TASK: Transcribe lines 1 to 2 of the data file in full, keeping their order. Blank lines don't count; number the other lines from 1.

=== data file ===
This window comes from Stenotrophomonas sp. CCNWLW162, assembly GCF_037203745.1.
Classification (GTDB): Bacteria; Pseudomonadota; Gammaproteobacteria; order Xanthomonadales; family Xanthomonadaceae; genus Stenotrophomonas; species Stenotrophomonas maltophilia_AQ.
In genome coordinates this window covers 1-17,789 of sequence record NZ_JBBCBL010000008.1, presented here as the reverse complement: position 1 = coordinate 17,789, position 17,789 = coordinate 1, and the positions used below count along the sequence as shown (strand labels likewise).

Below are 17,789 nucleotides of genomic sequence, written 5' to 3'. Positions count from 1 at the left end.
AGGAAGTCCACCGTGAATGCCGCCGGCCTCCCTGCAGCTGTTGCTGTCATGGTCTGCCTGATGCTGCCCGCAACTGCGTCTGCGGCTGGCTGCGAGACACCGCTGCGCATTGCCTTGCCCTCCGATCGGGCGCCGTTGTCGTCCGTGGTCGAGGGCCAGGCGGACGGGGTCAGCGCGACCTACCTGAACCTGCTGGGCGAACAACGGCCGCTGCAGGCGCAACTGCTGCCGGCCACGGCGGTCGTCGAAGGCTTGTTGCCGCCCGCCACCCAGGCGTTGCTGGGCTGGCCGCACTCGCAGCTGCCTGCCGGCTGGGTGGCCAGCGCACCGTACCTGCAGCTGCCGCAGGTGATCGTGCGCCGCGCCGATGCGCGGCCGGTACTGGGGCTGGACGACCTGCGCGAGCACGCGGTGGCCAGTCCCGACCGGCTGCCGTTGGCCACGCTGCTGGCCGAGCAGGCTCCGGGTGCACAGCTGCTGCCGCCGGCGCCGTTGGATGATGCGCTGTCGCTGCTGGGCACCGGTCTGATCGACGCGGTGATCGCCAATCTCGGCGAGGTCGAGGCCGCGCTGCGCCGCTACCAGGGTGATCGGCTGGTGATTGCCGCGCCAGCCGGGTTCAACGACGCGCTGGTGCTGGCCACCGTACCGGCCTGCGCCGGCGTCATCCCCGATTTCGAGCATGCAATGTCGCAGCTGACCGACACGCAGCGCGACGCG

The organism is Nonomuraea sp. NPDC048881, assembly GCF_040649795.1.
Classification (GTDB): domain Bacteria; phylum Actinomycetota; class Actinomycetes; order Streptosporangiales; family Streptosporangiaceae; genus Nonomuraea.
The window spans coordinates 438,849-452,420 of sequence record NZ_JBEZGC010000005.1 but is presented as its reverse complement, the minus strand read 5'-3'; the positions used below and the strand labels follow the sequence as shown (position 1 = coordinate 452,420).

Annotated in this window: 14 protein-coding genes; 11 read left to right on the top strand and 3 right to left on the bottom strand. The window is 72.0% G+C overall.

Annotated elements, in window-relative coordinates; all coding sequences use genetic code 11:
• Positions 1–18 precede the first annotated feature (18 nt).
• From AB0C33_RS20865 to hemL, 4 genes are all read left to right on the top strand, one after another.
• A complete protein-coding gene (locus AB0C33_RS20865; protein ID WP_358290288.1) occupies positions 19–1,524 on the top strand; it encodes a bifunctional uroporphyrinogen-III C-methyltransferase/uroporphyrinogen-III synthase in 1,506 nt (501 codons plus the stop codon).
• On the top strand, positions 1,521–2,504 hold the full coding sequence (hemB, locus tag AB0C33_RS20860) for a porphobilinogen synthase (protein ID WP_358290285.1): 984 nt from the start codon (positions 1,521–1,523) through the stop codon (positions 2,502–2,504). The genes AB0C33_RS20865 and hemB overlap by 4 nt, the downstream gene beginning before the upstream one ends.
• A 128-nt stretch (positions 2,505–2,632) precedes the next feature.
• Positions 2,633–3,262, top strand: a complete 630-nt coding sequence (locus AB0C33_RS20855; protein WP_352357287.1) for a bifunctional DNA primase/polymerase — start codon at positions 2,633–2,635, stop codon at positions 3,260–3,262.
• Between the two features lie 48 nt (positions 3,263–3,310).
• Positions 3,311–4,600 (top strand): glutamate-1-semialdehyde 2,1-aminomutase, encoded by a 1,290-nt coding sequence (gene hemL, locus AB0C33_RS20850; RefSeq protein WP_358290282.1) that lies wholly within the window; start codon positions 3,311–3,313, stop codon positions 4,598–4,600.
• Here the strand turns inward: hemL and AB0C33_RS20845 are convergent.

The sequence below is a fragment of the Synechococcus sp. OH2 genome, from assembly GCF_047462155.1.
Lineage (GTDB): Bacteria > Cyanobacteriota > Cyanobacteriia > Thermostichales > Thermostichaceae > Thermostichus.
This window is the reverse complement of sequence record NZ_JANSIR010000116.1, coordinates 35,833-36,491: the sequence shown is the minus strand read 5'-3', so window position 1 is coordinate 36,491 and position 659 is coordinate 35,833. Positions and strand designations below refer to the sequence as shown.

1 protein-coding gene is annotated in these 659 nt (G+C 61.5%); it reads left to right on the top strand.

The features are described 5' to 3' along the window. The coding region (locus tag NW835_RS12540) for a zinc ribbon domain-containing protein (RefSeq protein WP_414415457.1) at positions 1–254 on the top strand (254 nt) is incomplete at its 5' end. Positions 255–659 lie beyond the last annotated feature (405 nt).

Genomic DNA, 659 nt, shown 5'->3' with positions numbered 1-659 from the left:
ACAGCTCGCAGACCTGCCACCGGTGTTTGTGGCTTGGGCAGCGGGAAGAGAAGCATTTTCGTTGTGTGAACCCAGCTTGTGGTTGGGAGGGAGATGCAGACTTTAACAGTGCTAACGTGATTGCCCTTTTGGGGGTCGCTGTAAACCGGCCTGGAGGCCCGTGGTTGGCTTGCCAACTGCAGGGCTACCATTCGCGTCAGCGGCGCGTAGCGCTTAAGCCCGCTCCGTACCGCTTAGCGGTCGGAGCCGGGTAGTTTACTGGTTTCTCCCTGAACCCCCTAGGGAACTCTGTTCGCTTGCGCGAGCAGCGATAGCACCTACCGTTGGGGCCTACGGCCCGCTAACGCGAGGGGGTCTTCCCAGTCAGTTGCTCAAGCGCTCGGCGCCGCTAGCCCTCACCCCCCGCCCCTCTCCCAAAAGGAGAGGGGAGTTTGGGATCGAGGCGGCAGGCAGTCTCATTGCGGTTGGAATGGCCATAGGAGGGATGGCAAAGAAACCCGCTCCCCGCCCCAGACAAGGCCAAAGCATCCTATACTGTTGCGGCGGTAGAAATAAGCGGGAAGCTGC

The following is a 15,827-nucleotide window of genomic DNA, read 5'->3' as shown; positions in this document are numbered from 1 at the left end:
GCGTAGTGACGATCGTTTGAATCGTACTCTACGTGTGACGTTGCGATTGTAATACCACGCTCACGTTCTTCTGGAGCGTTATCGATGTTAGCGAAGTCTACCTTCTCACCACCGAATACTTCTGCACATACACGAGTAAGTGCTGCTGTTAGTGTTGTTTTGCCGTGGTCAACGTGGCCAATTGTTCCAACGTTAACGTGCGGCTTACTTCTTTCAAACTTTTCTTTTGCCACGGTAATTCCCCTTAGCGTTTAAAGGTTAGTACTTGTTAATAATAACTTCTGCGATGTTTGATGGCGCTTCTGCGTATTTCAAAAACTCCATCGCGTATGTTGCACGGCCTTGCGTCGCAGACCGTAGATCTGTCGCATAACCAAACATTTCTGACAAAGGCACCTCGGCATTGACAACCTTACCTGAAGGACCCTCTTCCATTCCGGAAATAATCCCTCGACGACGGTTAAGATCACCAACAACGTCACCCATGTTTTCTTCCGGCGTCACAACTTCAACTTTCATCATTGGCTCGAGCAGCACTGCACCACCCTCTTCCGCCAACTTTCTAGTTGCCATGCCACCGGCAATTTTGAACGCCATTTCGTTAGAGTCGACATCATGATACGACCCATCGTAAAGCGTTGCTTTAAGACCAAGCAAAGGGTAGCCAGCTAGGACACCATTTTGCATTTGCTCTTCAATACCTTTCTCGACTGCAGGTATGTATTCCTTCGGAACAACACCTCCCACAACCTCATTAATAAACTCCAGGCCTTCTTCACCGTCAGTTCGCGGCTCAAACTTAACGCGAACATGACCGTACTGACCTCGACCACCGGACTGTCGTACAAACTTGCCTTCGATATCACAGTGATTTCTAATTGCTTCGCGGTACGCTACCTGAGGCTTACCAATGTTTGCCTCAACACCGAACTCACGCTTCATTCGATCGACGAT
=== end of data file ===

This window comes from Stenotrophomonas sp. CCNWLW162, assembly GCF_037203745.1.
Classification (GTDB): Bacteria; Pseudomonadota; Gammaproteobacteria; order Xanthomonadales; family Xanthomonadaceae; genus Stenotrophomonas; species Stenotrophomonas maltophilia_AQ.